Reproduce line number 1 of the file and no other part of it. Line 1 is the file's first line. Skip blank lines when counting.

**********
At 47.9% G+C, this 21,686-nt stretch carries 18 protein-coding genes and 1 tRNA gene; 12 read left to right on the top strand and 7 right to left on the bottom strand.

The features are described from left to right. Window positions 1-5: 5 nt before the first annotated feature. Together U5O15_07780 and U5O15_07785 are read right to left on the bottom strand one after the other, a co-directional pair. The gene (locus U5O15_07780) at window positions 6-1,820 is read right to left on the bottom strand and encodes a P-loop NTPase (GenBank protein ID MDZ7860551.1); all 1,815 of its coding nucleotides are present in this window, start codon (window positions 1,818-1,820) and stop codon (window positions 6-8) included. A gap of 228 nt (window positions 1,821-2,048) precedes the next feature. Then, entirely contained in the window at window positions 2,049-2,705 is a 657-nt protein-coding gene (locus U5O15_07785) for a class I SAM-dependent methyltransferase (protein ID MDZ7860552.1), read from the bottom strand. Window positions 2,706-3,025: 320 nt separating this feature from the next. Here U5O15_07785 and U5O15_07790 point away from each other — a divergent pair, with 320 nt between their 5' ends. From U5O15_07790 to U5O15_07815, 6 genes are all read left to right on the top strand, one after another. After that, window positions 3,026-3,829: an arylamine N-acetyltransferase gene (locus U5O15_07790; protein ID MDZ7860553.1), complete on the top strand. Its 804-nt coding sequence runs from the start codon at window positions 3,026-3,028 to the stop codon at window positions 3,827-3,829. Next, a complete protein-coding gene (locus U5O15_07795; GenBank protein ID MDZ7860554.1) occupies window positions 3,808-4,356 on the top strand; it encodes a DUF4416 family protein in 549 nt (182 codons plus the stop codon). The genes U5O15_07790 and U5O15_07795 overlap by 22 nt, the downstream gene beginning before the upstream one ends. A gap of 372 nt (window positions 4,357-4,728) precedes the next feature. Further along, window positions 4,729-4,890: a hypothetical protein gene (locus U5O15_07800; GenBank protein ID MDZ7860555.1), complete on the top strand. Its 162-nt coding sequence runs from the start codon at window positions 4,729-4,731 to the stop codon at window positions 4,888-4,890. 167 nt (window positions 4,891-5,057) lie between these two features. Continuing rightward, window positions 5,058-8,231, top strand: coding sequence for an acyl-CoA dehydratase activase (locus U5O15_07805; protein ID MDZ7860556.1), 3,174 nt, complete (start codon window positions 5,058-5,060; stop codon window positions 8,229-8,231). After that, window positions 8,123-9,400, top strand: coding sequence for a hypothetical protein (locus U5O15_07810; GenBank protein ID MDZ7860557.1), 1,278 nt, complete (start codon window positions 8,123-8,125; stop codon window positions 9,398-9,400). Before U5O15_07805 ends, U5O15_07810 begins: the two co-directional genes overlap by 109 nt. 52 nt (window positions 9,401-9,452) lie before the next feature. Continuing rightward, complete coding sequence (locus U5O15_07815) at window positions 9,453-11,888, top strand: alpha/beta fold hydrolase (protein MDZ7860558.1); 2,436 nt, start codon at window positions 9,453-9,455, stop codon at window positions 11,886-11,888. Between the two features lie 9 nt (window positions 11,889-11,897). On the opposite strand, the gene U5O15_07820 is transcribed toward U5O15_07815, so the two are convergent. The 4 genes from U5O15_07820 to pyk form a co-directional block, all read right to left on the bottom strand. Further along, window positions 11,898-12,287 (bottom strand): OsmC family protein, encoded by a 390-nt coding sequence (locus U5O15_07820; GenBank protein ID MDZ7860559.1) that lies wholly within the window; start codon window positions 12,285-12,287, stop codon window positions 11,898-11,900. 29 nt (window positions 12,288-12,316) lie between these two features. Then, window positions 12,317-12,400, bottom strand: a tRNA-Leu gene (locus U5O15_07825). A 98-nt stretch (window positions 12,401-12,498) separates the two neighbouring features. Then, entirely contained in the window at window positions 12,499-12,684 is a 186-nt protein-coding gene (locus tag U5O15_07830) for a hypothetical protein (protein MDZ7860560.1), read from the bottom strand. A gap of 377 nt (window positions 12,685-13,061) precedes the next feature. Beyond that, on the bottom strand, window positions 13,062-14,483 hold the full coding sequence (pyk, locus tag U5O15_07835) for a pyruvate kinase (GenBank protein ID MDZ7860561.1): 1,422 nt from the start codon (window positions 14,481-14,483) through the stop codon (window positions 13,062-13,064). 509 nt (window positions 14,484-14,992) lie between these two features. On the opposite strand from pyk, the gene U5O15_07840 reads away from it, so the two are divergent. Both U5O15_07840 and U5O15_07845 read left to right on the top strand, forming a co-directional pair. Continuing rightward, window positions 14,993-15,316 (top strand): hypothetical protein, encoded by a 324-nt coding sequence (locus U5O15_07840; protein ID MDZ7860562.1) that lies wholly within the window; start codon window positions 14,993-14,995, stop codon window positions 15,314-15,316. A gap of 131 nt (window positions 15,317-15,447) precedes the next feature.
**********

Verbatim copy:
At 47.9% G+C, this 21,686-nt stretch carries 18 protein-coding genes and 1 tRNA gene; 12 read left to right on the top strand and 7 right to left on the bottom strand.